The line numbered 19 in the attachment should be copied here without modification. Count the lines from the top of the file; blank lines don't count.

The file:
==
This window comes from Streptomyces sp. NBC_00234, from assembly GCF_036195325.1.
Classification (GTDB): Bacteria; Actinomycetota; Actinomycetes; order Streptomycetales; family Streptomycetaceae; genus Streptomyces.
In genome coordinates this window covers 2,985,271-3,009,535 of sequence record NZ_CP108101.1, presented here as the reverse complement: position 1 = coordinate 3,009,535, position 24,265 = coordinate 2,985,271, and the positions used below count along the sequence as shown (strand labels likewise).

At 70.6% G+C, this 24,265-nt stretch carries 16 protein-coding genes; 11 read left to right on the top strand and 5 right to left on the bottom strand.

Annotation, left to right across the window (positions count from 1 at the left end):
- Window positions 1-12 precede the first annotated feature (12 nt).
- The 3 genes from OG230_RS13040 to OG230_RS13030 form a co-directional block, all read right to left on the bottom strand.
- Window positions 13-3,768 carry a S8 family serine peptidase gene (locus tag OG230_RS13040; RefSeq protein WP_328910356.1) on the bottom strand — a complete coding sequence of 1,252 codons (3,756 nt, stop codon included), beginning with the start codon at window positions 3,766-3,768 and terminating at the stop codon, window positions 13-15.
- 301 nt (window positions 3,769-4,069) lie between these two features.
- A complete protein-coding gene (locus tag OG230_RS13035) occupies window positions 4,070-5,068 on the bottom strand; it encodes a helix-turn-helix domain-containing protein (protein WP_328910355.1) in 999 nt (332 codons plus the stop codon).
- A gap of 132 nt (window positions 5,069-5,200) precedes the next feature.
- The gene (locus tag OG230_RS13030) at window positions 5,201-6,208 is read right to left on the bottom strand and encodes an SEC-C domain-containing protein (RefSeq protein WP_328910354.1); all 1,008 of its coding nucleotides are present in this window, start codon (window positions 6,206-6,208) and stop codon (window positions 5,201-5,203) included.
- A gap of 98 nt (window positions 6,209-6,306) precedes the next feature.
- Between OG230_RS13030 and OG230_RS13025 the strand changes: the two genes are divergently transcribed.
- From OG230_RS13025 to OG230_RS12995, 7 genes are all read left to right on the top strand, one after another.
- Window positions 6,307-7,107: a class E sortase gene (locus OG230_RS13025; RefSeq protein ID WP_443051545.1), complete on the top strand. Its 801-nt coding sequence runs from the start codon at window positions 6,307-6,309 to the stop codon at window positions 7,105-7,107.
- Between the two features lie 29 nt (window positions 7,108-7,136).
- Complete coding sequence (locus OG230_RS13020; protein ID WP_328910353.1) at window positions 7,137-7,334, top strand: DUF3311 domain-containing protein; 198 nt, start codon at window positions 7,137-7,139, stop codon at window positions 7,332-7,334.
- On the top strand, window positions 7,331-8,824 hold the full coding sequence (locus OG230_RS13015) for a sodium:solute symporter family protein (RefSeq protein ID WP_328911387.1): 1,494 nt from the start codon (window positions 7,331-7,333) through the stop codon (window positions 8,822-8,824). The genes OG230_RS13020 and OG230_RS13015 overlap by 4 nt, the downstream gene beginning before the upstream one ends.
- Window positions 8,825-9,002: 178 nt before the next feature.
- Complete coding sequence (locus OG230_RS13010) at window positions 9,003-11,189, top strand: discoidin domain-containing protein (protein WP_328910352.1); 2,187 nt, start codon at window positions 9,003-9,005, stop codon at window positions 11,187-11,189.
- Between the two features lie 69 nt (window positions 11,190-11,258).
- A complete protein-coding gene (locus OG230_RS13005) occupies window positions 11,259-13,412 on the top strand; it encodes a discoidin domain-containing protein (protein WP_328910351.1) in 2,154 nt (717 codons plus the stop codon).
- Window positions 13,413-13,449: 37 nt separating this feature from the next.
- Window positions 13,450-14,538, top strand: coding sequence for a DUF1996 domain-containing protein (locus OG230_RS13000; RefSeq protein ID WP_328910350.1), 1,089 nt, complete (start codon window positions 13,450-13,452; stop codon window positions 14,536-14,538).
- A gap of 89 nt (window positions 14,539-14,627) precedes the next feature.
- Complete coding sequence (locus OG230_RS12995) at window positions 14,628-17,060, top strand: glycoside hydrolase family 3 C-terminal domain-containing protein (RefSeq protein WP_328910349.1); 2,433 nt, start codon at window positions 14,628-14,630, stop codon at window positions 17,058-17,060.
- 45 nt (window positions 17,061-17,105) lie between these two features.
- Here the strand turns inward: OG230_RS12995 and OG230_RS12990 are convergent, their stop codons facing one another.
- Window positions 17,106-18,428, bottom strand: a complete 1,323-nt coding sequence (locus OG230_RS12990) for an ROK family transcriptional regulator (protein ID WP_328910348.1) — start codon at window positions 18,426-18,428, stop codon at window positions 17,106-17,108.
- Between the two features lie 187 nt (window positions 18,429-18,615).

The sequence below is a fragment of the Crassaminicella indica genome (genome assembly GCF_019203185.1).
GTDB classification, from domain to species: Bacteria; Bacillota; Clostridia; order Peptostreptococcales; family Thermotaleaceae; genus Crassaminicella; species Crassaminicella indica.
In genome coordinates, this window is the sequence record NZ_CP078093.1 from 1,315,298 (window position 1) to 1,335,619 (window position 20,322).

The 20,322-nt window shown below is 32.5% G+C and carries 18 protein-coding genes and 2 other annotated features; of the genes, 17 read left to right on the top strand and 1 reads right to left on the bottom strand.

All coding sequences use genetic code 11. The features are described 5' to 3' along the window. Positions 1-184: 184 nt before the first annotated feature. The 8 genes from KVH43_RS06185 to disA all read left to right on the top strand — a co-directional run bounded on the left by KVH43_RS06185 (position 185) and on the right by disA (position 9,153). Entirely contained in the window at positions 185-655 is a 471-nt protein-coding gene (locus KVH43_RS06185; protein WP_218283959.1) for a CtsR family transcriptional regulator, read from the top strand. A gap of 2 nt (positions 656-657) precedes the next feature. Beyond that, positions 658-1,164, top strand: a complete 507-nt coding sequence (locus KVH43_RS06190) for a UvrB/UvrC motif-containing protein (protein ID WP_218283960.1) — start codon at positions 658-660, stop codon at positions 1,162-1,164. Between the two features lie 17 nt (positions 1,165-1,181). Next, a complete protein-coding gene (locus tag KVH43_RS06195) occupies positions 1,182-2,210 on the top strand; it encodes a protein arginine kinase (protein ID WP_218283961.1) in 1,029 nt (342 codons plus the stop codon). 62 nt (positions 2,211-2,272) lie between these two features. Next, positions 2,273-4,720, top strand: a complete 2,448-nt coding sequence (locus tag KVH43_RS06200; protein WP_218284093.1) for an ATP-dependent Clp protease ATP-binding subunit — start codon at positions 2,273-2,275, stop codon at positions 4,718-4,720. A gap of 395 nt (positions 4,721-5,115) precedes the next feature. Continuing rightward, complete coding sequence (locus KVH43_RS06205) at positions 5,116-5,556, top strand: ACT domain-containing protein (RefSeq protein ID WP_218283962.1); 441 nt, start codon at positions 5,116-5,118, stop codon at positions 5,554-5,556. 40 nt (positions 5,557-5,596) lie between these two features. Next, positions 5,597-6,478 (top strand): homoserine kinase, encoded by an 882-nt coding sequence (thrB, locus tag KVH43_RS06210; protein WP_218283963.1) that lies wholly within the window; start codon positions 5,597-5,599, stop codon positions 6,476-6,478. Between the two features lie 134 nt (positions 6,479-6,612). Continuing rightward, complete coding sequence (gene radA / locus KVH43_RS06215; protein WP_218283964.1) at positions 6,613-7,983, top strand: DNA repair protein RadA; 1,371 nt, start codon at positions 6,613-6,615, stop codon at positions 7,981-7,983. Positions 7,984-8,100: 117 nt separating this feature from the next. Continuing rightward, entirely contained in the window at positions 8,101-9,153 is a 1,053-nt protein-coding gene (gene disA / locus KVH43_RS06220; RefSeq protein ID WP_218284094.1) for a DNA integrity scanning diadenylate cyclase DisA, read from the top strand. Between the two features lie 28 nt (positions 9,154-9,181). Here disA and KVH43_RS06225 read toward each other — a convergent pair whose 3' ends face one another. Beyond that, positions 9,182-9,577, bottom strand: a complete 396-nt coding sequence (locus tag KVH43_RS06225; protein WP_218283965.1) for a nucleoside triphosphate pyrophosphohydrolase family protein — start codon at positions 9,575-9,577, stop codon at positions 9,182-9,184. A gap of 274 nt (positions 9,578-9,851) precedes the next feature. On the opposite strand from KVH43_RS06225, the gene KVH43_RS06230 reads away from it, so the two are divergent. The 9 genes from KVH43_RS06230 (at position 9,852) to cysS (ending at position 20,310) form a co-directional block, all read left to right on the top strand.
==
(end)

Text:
- On the top strand, window positions 7,331-8,824 hold the full coding sequence (locus OG230_RS13015) for a sodium:solute symporter family protein (RefSeq protein ID WP_328911387.1): 1,494 nt from the start codon (window positions 7,331-7,333) through the stop codon (window positions 8,822-8,824). The genes OG230_RS13020 and OG230_RS13015 overlap by 4 nt, the downstream gene beginning before the upstream one ends.